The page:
|The struggle between individual rights and the good of the community as a
whole has been the basis of nearly every major disagreement in our history,
from the debates at the Constitutional Convention and in the run up to the
Civil War to the fights surrounding the agendas of the Federalists, the
Progressives, the New Dealers, the civil rights movement, and the Tea Party. In
American Character, Colin Woodard traces these two key strands in American
politics through the four centuries of the nation’s existence, from the first
colonies through the Gilded Age, Great Depression and the present day, and he
explores how different regions of the country have successfully or disastrously
accommodated them. The independent streak found its most pernicious form
in the antebellum South but was balanced in the Gilded Age by communitarian
reform efforts; the New Deal was an example of a successful coalition between
communitarian-minded Eastern elites and Southerners.
Woodard argues that maintaining a liberal democracy, a society where mass
human freedom is possible, requires finding a balance between protecting
individual liberty and nurturing a free society. Going to either libertarian or
collectivist extremes results in tyranny. But where does the “sweet spot” lie in
the United States, a federation of disparate regional cultures that have always
strongly disagreed on these issues? Woodard leads readers on a riveting and
revealing journey through four centuries of struggle, experimentation,
successes and failures to provide an answer. His historically informed and
pragmatic suggestions on how to achieve this balance and break the nation’s
political deadlock will be of interest to anyone who cares about the current
American predicament—political, ideological, and sociological.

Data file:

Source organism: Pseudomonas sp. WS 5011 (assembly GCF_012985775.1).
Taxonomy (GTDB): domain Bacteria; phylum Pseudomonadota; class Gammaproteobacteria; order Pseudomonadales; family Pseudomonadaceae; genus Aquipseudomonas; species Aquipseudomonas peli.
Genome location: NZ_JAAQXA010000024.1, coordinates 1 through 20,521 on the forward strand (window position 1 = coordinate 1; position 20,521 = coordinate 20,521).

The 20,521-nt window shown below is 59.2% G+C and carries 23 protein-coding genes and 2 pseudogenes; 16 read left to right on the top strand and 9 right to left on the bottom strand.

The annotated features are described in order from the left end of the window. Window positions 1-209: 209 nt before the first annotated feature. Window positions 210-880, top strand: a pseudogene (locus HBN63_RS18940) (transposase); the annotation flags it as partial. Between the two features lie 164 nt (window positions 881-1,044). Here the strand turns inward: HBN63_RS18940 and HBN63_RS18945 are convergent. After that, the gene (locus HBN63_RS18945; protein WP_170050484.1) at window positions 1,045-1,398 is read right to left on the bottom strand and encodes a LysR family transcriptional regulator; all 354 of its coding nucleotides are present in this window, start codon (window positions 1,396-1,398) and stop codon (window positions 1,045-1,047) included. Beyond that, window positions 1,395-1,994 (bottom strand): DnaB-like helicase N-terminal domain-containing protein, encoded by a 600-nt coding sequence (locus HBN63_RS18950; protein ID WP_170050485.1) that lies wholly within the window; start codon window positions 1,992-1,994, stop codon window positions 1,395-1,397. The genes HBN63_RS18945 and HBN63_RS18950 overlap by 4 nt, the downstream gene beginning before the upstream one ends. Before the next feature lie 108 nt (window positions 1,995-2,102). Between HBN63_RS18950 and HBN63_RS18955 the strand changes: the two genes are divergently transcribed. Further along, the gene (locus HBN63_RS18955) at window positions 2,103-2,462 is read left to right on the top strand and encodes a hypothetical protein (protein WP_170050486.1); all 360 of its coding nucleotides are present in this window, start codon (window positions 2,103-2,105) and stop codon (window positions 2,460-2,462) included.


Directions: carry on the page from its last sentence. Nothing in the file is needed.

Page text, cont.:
Available at your local bookstore or via Amazon.com, IndieBound,
Now available as a Penguin paperback.
Also available in Kindle and Nook editions.
Audiobook edition available via Audible.com and iTunes
|See Colin's interview on
PBS News Hour
|Download a detailed map
of the American Nations
|The author of American Nations examines the history of and solutions to the
key American question: how best to reconcile individual liberty with the
maintenance of a free society
A History of the Epic Struggle Between Individual Liberty and the Common
By Colin Woodard
A 2017 Chautauqua Prize Finalist
A 2017 Maine Literary Award Finalist
*Praise for AMERICAN CHARACTER*
“Woodard offers a fascinating way to parse American (writ large) politics and
history in this excellent book.” ―Kirkus
“A deep analysis of the history of the common good versus individual rights. . . .
The history of that struggle is a big-dipper ride through four centuries as first
collectivists then individualists take their turn at managing the country.
Lurking just below the surface are always mirrors reflecting our own times. . . .
Woodard’s essential thesis is vital to understand.”
-- Portland Press-Herald
"Woodard, an award-winning journalist for the Portland Press Herald in Maine,
is a terrific writer, and his range is impressive. His musings about the impact of
Ayn Rand on American conservatism or a day spent in the terrifying blackness
of Nicolae Ceausescu’s crumbling Romanian dictatorship are elegant set
pieces." -- David Oshinsky, Washington Post
“An illuminating national portrait at a particularly divisive time.” -- Down East
"Woodard’s treatise is a must-read for anyone grappling with how we arrived at
the present moment...Although the prose is effortlessly accessible to a general
audience, the manuscript could easily serve as a textbook in a number of
different disciplines – history, economics, political science and psychology,
just to name a few." -- Bowling Green (Ky.) Daily News
“"In 'American Character,' Woodard astutely examines the political, economic
and social history of the U.S. over four centuries, explaining how the balance
between individual freedoms and the common good has shifted dramatically,
often with wide swings from one to the other."” -- Kennebec Journal (Augusta,
"A GPS through our country’s political past and into our confounding present."
-- The (Fredricksburg, Va.) Free Lance-Star